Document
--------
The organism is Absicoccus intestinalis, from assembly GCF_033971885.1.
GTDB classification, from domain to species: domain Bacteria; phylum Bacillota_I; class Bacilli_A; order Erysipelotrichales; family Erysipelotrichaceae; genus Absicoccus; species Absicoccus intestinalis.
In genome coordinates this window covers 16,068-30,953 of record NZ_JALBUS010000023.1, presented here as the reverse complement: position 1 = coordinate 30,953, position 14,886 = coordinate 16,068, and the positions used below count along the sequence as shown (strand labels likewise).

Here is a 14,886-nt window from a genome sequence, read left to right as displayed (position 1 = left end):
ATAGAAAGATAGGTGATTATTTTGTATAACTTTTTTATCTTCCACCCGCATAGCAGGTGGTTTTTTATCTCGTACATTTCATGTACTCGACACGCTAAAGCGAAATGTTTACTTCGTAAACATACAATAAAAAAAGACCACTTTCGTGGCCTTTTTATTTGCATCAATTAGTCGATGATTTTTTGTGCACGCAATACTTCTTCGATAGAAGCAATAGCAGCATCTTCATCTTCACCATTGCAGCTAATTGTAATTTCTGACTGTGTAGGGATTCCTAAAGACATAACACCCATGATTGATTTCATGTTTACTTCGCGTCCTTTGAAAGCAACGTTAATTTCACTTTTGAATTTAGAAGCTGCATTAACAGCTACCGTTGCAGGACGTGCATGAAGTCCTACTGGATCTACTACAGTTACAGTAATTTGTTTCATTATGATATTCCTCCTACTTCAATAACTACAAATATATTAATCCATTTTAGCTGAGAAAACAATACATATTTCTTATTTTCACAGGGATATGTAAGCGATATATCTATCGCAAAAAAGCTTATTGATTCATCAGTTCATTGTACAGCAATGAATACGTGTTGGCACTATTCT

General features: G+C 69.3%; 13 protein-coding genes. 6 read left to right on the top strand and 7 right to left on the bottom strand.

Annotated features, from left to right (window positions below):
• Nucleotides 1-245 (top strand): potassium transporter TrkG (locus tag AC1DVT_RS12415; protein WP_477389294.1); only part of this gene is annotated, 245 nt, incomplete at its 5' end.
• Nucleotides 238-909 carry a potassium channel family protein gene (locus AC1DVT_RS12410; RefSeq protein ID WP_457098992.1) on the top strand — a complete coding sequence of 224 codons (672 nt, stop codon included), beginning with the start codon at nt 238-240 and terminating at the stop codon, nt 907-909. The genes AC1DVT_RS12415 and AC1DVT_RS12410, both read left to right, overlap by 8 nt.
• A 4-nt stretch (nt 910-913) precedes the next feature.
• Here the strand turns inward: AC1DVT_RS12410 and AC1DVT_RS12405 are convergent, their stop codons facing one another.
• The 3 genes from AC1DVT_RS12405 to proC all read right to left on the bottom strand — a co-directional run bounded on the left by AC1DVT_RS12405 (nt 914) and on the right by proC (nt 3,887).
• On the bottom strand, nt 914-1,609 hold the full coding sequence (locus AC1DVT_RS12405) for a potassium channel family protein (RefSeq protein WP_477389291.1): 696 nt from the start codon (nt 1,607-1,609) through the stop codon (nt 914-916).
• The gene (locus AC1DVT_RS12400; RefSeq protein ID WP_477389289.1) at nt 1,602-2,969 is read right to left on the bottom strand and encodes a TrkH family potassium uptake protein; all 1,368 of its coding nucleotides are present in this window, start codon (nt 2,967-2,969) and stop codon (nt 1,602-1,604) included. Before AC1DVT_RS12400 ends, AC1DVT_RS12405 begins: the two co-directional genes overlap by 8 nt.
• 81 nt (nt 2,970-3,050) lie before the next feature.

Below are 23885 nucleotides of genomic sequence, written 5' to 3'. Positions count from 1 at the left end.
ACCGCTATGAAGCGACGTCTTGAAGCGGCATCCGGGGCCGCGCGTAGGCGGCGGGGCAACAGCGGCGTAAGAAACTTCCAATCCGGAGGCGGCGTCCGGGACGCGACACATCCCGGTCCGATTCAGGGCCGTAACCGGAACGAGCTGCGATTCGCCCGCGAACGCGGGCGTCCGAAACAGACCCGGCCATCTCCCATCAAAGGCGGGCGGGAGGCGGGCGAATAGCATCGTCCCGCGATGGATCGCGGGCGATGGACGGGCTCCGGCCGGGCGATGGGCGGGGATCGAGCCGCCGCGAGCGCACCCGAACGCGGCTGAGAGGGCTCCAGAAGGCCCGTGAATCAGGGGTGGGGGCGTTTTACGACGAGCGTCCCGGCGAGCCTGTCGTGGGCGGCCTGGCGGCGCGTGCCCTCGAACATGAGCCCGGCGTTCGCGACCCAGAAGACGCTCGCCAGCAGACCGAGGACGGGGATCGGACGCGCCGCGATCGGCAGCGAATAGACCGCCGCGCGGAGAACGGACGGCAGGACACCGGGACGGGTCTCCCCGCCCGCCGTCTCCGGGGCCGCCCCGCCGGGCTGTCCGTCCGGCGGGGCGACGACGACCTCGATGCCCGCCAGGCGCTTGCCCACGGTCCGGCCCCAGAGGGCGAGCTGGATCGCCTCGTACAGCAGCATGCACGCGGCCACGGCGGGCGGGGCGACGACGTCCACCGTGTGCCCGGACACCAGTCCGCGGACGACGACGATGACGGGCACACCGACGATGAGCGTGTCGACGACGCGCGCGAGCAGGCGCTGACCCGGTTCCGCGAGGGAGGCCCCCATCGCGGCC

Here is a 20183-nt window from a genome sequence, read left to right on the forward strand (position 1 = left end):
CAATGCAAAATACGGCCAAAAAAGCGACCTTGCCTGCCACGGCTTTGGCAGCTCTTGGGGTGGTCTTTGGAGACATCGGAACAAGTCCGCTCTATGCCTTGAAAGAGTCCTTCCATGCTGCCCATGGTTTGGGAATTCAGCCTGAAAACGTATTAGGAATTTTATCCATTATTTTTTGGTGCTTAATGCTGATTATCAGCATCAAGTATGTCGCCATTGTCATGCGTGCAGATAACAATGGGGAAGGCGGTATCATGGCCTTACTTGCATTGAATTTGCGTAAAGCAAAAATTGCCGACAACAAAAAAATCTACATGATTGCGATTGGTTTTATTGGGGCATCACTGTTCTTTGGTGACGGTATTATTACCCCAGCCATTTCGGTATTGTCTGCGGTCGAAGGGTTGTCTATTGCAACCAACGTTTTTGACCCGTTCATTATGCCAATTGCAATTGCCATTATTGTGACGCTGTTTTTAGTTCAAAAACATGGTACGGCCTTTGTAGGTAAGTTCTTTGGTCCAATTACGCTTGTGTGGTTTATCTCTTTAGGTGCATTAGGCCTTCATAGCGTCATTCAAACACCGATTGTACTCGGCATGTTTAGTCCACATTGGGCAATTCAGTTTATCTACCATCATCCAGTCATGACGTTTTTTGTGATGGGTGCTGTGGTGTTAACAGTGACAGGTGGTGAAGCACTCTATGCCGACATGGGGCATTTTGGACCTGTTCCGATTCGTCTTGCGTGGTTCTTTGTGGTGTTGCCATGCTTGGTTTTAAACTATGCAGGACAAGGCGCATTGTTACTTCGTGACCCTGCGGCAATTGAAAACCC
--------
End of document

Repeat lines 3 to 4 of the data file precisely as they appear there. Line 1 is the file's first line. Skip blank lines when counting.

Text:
In genome coordinates this window covers 16,068-30,953 of record NZ_JALBUS010000023.1, presented here as the reverse complement: position 1 = coordinate 30,953, position 14,886 = coordinate 16,068, and the positions used below count along the sequence as shown (strand labels likewise).

Here is a 14,886-nt window from a genome sequence, read left to right as displayed (position 1 = left end):